The requests for more autonomy made by some regional territories in Europe could push toward disintegration or could represent the opportunity to look at regional differentiation as a path to ‘integration’. At least, what is happening makes clear that real positive and negative differentiation now requires an institutional adjustment, and that unity has to be achieved through autonomy.

The need to combine unity and diversity and to “strengthen the Union” will depend mainly on national reactions, but also on European answers.

Member States need to renovate and re-organize their systems: this is rather evident, for example, in the UK where greater constitutional protection is necessary for devolved Nations, but also in Italy where Regions are calling for the implementation of the relevant constitutional provisions as well as for greater autonomy.

Even though it cannot interfere with MS “fundamental structures, political and constitutional, inclusive of regional and local self-government”, according to art. 4.2. TEU, the EU cannot be indifferent to these phenomena since Regions and local governments play a very important role in the application of European law and in the implementation of European policies (especially for the internal market).

If so, where do we start? Certainly, a better application of multilevel governance and subsidiarity to certain policies could be crucial: this is evident, for example, in relation to the migration issue and also to the internal market.5

Amid the debates on the future of Europe in 2017, European Union Institutions started to deal with these questions by means of meetings and initiatives occurred in 2018 and 2019. These discussions refocused the need for a Europe having three dimensions and considered the democratic relevance of regional and local authorities as levels closest to citizens: “the EU’s positive role in daily life is not visible if the story is not told locally”6 . Many documents have been published on this theme: the Task Force for subsidiarity and proportionality and for “doing less in a more efficient way” (July 10, 2018); “The State of the European Union: the view of Regions and Cities” (9 October 2018); the Bucharest Declaration of the European Committee of the Regions “Building the EU from the ground up with our regions and cities” (14-15 March 2019). Furthermore, during the 8th European Summit of Regions and Cities the 14-15 March 2019, the European committee of the Regions launched a concrete follow-up measure for a more systematic involvement of Europe’s local and regional authorities in implementing the EU legislation: a Network of Regional Hubs for EU Policy Implementation Review (#RegHub) .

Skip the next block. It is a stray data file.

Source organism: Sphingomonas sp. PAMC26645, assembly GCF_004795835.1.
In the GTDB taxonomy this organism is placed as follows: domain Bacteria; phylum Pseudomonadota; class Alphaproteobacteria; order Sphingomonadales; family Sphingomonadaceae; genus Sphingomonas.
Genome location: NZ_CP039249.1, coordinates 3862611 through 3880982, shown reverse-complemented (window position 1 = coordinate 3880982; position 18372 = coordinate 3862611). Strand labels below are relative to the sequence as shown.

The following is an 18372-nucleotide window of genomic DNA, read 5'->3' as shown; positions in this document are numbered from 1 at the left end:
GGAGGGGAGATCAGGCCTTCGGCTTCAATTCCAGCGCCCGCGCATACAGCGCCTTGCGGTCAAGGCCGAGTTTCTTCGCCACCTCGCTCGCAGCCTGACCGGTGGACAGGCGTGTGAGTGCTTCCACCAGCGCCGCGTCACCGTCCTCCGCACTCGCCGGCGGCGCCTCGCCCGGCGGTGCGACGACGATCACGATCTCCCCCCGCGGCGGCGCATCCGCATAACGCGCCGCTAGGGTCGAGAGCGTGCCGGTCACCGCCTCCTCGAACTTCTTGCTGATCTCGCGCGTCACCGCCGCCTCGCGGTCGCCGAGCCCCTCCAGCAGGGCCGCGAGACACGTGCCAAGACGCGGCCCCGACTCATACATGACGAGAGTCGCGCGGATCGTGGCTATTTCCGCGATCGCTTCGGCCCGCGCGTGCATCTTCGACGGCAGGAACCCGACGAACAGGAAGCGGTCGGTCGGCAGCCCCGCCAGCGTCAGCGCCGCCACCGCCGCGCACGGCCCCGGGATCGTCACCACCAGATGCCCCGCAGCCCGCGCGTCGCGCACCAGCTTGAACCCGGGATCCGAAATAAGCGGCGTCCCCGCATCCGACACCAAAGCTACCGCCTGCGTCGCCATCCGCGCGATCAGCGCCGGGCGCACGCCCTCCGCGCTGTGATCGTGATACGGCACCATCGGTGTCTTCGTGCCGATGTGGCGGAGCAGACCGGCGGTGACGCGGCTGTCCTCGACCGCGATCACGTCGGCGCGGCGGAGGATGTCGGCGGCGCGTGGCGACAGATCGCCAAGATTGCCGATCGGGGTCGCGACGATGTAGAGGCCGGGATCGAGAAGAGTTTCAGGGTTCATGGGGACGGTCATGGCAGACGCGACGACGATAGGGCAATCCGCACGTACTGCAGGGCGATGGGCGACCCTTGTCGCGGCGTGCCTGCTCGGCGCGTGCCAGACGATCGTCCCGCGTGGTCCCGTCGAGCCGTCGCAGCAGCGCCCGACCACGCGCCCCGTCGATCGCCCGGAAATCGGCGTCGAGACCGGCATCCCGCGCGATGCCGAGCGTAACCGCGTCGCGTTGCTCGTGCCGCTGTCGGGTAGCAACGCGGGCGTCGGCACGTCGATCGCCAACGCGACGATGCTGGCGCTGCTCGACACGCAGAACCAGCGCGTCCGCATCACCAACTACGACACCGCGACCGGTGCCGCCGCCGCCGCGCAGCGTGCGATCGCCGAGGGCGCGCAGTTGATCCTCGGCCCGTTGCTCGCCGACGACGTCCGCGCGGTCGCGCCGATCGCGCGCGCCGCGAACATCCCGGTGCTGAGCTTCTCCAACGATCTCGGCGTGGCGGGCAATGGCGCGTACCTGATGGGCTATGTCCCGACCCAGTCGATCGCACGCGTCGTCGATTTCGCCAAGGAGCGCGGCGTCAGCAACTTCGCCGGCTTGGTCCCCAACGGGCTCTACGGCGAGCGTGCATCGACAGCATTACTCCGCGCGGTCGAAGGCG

We do not know if this process will have practical and positive effects. What we know is that a new understanding of the role of regional differentiation in and for the European integration process is necessary, since the participation of sub national levels of government in decisions that have a major impact on citizens’ lives concerns fundamental values of EU, such as subsidiarity and democratic principles.

Only by dealing seriously with these challenges could the European Union continue to create “an ever closer union among the peoples of Europe”.

 

Gabriella SAPUTELLI, Institute for the Study of Regionalism, Federalism and Self Government (ISSiRFA) of the National Research Council (CNR) – ROME

 

  1. OECD, Multilevel Governance Reforms. Overview of OECD Country Experiences (May 2017).
  2. OECD Report, The European Union: A people centred agenda (May 2019), p. 15:
  3. Sigurd Naess-Schmidt, Jonas Bjarke Jensen, “Subsidiarity and Proportionality in the Single Market. An EU fit for inclusive growth”, Bertelsmann Stiftung 2018, 6, 7:
  4. Daniel J. Elazar, Federalism and Political Integration, Ramat Gan, Israel: Turtledove Publishing, 1979, 64, 67
  5. See, for example: Sigurd Naess-Schmidt, Jonas Bjarke Jensen, “Subsidiarity and Proportionality in the Single Market. An EU fit for inclusive growth”, Bertelsmann Stiftung 2018.
  6. European Commission, White Paper on the Future of Europe. Reflections and scenarios for the EU27 by 2025, Brussels, 1.3.2017, COM(2017) 2025 final.